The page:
In This Section
- News by Topic
- Media Resources
- University Events
- 5K Race for Humanity
- Advances in Pharmacy Practice
- Alumni Reunion Weekend
- Delivering Medication Therapy Management Services Certificate Program
- Discover Series
- Family Fall Fest
- Founders’ Day
- Graduate Student Orientation
- Healthy Lifestyles Social Media Business Competition
- Lois K. Cohen Lecture Series
- Making the Connections
- The Bernard J. Malis Memorial Lectureship in Humanities
- Misher Festival of Fine Arts and Humanities
- MLK Day of Service
- Move-in and Welcome Events
- Patricia Leahy Memorial Lecture
- Pharmacy-Based Immunization Delivery Training
- Philadelphia Grain Malt Symposium
- Philadelphia Science Festival
- REEP Annual Symposium and Networking Event
- Research Day and John C. Krantz Jr. Lecture
- Undergraduate Research Festival
- Vestibular Rehabilitation Continuing Education Series
- USciences in the News
- The Bulletin Alumni Magazine
- The Insider Newsletter Signup
USciences Professor Michael Robert Discusses Projection Models Amidst COVID-19
Michael Robert PhD, Assistant Professor of Mathematics, is featured on KYW Newsradio’s In Depth: Coronavirus Podcast to discuss projection models in relation to COVID-19. Specifically, what projection models are, how they’re used, and how they can be beneficial in discussions about reopening areas of the United States.
Dr. Robert explains the two different types of projection models that are commonly used: mathematical models and statistical models. Both types of models are built on basic framework and complexities can be added, he said. In the case of COVID-19, the framework is the virus, and complexities include those who test positive but are asymptomatic.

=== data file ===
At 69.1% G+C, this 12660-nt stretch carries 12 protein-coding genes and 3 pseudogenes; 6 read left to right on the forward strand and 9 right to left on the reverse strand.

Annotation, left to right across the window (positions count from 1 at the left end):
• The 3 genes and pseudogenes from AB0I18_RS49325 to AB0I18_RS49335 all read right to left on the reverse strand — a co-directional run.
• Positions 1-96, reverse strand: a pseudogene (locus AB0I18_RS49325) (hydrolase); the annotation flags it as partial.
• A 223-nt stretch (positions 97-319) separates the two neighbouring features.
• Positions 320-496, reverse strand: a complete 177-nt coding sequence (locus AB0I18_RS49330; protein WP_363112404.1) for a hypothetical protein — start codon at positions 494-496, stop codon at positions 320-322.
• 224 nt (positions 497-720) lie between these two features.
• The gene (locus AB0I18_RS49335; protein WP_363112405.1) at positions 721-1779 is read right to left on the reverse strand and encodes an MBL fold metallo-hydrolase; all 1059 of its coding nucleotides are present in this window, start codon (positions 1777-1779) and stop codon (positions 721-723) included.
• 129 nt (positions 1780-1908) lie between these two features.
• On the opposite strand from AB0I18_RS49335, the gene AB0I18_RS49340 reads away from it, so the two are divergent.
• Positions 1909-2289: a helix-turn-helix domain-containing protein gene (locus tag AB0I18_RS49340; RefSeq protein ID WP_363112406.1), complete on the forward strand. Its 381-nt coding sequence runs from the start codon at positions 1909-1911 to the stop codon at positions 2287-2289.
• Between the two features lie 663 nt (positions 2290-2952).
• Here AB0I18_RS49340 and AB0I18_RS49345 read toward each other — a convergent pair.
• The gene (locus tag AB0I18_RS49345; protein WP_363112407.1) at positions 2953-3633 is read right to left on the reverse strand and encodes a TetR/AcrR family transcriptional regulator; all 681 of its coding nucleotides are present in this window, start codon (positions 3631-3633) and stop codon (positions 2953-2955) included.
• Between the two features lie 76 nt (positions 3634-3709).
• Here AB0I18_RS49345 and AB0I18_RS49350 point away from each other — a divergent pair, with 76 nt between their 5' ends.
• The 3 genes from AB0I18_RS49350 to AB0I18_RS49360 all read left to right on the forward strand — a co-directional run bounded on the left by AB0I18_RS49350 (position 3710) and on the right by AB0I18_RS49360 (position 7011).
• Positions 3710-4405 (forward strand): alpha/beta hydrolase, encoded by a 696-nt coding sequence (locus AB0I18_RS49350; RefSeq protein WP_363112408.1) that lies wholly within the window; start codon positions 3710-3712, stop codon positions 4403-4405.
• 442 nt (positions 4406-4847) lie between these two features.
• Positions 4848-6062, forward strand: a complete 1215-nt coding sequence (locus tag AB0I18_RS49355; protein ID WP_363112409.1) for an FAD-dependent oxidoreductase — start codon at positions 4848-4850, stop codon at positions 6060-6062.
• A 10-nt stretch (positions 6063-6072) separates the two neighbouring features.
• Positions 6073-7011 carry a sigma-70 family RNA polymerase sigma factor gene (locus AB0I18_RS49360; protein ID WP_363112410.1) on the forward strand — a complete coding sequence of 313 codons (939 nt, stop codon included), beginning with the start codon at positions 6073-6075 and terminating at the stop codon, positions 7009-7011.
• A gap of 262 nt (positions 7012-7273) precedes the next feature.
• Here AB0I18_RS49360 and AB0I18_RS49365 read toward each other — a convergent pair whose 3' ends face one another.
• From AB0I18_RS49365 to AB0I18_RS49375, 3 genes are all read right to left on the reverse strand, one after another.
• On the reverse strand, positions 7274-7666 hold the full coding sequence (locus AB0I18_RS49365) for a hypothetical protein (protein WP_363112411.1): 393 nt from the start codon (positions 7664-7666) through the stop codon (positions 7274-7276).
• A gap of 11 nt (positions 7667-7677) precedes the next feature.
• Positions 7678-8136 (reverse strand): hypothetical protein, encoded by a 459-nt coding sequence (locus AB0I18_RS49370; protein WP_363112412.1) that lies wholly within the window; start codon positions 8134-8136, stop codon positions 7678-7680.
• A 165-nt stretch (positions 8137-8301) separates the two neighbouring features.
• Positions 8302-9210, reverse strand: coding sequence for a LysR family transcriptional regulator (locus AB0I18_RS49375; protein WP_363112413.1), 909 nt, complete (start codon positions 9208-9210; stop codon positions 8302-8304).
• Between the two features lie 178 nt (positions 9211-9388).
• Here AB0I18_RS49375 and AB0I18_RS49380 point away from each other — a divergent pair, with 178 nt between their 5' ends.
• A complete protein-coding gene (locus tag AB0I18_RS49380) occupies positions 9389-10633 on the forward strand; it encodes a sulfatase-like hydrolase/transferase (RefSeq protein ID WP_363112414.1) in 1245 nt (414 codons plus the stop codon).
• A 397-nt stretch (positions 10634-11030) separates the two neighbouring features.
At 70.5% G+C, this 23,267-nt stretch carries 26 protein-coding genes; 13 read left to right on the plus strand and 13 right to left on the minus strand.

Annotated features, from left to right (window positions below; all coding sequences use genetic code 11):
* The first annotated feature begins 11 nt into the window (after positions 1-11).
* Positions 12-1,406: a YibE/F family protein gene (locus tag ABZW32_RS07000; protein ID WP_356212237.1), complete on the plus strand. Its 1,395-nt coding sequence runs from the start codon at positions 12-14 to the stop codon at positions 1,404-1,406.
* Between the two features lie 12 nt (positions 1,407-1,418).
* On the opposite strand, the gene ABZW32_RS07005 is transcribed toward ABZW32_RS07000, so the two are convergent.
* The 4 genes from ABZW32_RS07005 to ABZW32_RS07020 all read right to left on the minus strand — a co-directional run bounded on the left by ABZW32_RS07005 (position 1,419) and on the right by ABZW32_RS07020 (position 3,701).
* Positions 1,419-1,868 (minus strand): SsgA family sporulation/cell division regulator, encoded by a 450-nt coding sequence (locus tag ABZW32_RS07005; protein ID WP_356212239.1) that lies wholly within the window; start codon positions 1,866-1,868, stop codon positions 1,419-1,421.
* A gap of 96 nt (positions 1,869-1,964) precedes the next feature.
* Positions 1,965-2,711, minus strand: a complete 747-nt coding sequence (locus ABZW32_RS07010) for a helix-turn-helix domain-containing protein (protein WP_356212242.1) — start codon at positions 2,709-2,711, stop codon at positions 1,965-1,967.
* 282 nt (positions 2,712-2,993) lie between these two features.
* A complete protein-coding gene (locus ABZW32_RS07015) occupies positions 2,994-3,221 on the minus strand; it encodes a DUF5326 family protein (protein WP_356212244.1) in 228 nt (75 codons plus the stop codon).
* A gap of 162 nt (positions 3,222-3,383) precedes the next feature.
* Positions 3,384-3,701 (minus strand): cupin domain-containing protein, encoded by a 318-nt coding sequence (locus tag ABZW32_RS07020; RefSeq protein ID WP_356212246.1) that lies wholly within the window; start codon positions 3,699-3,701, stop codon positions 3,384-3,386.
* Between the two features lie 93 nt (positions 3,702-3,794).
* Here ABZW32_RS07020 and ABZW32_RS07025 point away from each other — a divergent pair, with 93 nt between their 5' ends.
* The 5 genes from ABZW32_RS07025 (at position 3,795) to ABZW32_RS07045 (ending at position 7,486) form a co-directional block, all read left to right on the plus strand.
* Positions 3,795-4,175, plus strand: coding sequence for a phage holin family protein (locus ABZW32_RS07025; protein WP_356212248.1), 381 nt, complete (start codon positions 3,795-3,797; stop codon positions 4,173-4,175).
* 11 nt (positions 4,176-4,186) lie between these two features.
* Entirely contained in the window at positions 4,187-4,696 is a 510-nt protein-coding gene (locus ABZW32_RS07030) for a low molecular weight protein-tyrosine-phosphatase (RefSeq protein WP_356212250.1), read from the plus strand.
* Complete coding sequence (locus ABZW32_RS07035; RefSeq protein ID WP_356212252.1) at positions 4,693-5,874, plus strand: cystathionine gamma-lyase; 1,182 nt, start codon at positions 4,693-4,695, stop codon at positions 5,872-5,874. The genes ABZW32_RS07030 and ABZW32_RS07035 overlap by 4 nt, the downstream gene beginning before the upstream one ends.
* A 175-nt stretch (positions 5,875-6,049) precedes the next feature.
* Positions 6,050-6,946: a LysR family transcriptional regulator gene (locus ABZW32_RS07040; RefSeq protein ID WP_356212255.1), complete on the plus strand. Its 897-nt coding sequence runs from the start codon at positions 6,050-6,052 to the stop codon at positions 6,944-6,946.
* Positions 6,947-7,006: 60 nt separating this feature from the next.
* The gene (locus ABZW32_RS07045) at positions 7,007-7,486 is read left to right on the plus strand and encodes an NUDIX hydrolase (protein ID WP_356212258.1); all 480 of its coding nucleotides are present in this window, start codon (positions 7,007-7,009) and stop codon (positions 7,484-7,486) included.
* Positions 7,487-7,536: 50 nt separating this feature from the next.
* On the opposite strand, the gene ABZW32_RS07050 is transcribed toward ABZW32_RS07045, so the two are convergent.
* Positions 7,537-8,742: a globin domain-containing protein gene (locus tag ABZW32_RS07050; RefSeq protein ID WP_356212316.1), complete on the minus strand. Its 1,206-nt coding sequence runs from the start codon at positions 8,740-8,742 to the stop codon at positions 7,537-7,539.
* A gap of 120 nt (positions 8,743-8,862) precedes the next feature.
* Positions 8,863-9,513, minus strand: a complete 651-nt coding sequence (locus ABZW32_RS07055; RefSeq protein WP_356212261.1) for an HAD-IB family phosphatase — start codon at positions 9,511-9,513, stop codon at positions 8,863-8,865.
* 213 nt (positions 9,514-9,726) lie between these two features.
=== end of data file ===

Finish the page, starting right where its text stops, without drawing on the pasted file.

KYW’s Matt Leon hosts the podcast, and asked Dr. Robert about using projection models to determine when the U.S. may be able to reopen businesses. Dr. Robert shares that some models suggest that business may be able to reopen shortly, but emphasizes that it will take 2-3 weeks after relaxing social distancing measures for data to be available and reevaluations to be made.
Finally Dr. Robert explains that models, while very valuable in many situations, can be dangerous if not interpreted or understood properly. Throughout the interview he urges people to recognize the fluidity of data during an infectious disease situation and, therefore, projection models.
“We won’t really know what could happen and what is really happening until after it’s over.” Dr. Robert concludes. “We can hypothesize many different scenarios, but the only thing we’re going to know in the end is what has happened."
Categories: News, Misher College of Arts and Sciences, Department of Mathematics Physics and Statistics, Mathematics, Faculty, Coronavirus,